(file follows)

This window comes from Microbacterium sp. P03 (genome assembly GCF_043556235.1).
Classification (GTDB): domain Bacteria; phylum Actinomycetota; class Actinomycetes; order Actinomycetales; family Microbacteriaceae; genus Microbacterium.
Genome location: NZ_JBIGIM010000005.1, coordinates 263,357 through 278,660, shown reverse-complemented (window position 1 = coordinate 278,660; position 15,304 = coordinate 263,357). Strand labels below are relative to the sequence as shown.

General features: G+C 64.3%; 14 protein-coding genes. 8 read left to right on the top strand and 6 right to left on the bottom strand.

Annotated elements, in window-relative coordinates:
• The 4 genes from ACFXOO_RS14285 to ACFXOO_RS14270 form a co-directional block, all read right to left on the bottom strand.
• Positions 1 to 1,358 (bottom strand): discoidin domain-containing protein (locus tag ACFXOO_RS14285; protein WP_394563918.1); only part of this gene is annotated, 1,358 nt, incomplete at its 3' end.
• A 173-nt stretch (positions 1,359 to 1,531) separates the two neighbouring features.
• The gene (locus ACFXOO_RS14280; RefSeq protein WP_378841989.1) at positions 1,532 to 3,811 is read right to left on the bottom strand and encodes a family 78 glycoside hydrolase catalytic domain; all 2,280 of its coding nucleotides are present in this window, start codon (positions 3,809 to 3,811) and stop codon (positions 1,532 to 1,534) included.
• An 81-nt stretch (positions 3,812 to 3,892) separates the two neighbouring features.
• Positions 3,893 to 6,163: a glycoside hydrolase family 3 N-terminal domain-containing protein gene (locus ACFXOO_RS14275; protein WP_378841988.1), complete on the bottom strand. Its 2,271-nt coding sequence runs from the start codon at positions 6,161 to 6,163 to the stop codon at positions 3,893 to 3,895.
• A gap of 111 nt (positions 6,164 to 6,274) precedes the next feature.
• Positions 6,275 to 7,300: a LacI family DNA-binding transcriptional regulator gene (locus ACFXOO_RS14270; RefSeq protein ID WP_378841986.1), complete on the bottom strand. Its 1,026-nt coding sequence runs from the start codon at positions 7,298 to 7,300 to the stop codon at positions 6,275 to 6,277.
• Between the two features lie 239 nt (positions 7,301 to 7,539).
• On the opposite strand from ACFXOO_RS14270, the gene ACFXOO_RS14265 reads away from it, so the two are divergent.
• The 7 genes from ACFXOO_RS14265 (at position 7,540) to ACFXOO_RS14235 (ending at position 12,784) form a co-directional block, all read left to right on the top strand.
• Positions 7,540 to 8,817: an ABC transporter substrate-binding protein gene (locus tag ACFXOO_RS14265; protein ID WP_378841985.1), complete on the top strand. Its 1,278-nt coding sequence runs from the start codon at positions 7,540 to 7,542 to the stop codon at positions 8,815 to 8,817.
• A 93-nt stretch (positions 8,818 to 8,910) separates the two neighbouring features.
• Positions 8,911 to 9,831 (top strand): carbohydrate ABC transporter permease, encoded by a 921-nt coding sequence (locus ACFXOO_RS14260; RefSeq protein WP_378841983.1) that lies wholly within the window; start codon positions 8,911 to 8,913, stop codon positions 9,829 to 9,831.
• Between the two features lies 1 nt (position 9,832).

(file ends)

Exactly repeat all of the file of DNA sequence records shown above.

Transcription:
This window comes from Microbacterium sp. P03 (genome assembly GCF_043556235.1).
Classification (GTDB): domain Bacteria; phylum Actinomycetota; class Actinomycetes; order Actinomycetales; family Microbacteriaceae; genus Microbacterium.
Genome location: NZ_JBIGIM010000005.1, coordinates 263,357 through 278,660, shown reverse-complemented (window position 1 = coordinate 278,660; position 15,304 = coordinate 263,357). Strand labels below are relative to the sequence as shown.

General features: G+C 64.3%; 14 protein-coding genes. 8 read left to right on the top strand and 6 right to left on the bottom strand.

Annotated elements, in window-relative coordinates:
• The 4 genes from ACFXOO_RS14285 to ACFXOO_RS14270 form a co-directional block, all read right to left on the bottom strand.
• Positions 1 to 1,358 (bottom strand): discoidin domain-containing protein (locus tag ACFXOO_RS14285; protein WP_394563918.1); only part of this gene is annotated, 1,358 nt, incomplete at its 3' end.
• A 173-nt stretch (positions 1,359 to 1,531) separates the two neighbouring features.
• The gene (locus ACFXOO_RS14280; RefSeq protein WP_378841989.1) at positions 1,532 to 3,811 is read right to left on the bottom strand and encodes a family 78 glycoside hydrolase catalytic domain; all 2,280 of its coding nucleotides are present in this window, start codon (positions 3,809 to 3,811) and stop codon (positions 1,532 to 1,534) included.
• An 81-nt stretch (positions 3,812 to 3,892) separates the two neighbouring features.
• Positions 3,893 to 6,163: a glycoside hydrolase family 3 N-terminal domain-containing protein gene (locus ACFXOO_RS14275; protein WP_378841988.1), complete on the bottom strand. Its 2,271-nt coding sequence runs from the start codon at positions 6,161 to 6,163 to the stop codon at positions 3,893 to 3,895.
• A gap of 111 nt (positions 6,164 to 6,274) precedes the next feature.
• Positions 6,275 to 7,300: a LacI family DNA-binding transcriptional regulator gene (locus ACFXOO_RS14270; RefSeq protein ID WP_378841986.1), complete on the bottom strand. Its 1,026-nt coding sequence runs from the start codon at positions 7,298 to 7,300 to the stop codon at positions 6,275 to 6,277.
• Between the two features lie 239 nt (positions 7,301 to 7,539).
• On the opposite strand from ACFXOO_RS14270, the gene ACFXOO_RS14265 reads away from it, so the two are divergent.
• The 7 genes from ACFXOO_RS14265 (at position 7,540) to ACFXOO_RS14235 (ending at position 12,784) form a co-directional block, all read left to right on the top strand.
• Positions 7,540 to 8,817: an ABC transporter substrate-binding protein gene (locus tag ACFXOO_RS14265; protein ID WP_378841985.1), complete on the top strand. Its 1,278-nt coding sequence runs from the start codon at positions 7,540 to 7,542 to the stop codon at positions 8,815 to 8,817.
• A 93-nt stretch (positions 8,818 to 8,910) separates the two neighbouring features.
• Positions 8,911 to 9,831 (top strand): carbohydrate ABC transporter permease, encoded by a 921-nt coding sequence (locus ACFXOO_RS14260; RefSeq protein WP_378841983.1) that lies wholly within the window; start codon positions 8,911 to 8,913, stop codon positions 9,829 to 9,831.
• Between the two features lies 1 nt (position 9,832).